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British Anti-Lewisite

noun, Chemistry.


[dahy-mer-kap-rawl, -rol] /ˌdaɪ mərˈkæp rɔl, -rɒl/
noun, Chemistry.
a colorless, oily, viscous liquid, C 3 H 8 OS 2 , originally developed as an antidote to lewisite and now used in treating bismuth, gold, mercury, and arsenic poisoning.
Also called BAL, British Anti-Lewisite.
Origin of dimercaprol
1945-50; contraction of di-mercapto-propanol (mercapto- combining form of mercaptan) Unabridged
Based on the Random House Dictionary, © Random House, Inc. 2018.
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British Dictionary definitions for British Anti-Lewisite


a colourless oily liquid with an offensive smell, used as an antidote to lewisite and similar toxic substances. Formula: CH2(SH)CH(SH)CH2OH Also called BAL
Word Origin
C20: by shortening and altering from dimercaptopropanol
Collins English Dictionary - Complete & Unabridged 2012 Digital Edition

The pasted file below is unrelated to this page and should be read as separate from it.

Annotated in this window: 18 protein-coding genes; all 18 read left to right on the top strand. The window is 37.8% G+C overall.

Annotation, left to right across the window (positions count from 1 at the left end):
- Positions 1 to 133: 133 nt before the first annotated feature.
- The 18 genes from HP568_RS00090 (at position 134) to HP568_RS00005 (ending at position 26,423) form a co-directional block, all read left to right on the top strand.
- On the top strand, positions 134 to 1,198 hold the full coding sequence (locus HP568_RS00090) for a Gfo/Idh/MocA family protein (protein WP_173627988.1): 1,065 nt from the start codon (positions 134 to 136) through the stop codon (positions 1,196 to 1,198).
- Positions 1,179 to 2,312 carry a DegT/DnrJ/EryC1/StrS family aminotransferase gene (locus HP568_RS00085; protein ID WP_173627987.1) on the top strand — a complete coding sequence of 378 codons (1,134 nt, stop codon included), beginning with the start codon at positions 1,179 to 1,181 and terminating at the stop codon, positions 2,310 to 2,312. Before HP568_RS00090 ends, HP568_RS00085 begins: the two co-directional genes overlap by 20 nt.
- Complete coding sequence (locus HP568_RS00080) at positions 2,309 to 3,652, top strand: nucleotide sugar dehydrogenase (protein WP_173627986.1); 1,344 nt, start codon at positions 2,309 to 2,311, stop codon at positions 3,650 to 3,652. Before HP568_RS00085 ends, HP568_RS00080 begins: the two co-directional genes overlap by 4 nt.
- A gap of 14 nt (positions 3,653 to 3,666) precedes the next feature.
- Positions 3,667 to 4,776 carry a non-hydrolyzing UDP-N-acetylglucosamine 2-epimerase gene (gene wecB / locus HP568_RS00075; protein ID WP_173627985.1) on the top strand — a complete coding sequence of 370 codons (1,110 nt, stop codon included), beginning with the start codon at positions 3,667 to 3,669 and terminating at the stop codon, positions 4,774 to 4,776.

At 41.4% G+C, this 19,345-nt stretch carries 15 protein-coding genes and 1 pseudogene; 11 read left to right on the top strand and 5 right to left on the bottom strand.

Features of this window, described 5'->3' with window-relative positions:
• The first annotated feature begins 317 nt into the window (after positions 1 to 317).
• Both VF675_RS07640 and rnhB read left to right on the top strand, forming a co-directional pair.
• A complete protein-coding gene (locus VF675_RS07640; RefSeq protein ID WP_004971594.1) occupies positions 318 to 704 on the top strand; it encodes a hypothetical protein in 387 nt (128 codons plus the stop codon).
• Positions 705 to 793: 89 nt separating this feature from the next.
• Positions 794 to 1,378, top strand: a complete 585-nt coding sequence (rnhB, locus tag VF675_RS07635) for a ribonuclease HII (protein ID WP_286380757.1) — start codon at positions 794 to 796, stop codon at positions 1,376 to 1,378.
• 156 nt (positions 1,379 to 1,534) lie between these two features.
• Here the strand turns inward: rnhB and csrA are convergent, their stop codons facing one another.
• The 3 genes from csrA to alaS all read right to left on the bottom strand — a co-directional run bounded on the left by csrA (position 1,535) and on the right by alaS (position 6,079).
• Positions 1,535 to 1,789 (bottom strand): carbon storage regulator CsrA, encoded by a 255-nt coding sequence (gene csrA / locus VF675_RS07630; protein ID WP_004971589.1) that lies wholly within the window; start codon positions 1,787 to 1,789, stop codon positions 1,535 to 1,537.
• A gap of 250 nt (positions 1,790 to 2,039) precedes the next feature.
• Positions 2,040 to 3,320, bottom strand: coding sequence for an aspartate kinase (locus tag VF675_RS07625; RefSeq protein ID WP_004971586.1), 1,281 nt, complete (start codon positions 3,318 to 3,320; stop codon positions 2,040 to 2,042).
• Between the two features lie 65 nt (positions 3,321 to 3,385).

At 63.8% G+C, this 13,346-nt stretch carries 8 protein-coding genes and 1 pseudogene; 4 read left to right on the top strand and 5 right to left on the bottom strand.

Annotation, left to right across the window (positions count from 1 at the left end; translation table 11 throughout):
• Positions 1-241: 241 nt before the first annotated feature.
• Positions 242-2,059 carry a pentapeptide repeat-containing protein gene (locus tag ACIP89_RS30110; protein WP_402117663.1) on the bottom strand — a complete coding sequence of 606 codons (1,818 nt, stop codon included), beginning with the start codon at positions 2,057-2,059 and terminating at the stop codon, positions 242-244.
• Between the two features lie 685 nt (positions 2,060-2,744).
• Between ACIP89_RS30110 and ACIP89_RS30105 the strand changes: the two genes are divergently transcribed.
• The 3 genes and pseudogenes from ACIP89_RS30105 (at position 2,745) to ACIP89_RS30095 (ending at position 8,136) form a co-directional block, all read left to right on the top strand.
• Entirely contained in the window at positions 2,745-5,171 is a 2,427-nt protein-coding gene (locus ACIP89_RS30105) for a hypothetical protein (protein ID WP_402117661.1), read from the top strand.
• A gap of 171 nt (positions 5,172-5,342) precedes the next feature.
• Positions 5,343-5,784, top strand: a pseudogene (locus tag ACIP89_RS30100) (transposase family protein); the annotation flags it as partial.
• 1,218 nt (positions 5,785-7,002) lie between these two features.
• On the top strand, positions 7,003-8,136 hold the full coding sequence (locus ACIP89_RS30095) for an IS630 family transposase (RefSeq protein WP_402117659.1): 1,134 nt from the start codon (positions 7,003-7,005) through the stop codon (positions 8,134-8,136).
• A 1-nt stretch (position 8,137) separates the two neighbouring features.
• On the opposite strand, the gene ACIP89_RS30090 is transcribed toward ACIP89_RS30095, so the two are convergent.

© William Collins Sons & Co. Ltd. 1979, 1986 © HarperCollins
Publishers 1998, 2000, 2003, 2005, 2006, 2007, 2009, 2012
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British Anti-Lewisite in Medicine

British anti-lewisite Brit·ish anti-lewisite (brĭt'ĭsh)
See dimercaprol.

dimercaprol di·mer·cap·rol (dī'mər-kāp'rôl, -rōl)
A chelating agent developed as an antidote for lewisite and other arsenical poisons, also used as an antidote for antimony, bismuth, chromium, mercury, gold, and nickel poisoning. Also called anti-lewisite, British anti-lewisite.

The American Heritage® Stedman's Medical Dictionary
Copyright © 2002, 2001, 1995 by Houghton Mifflin Company. Published by Houghton Mifflin Company.
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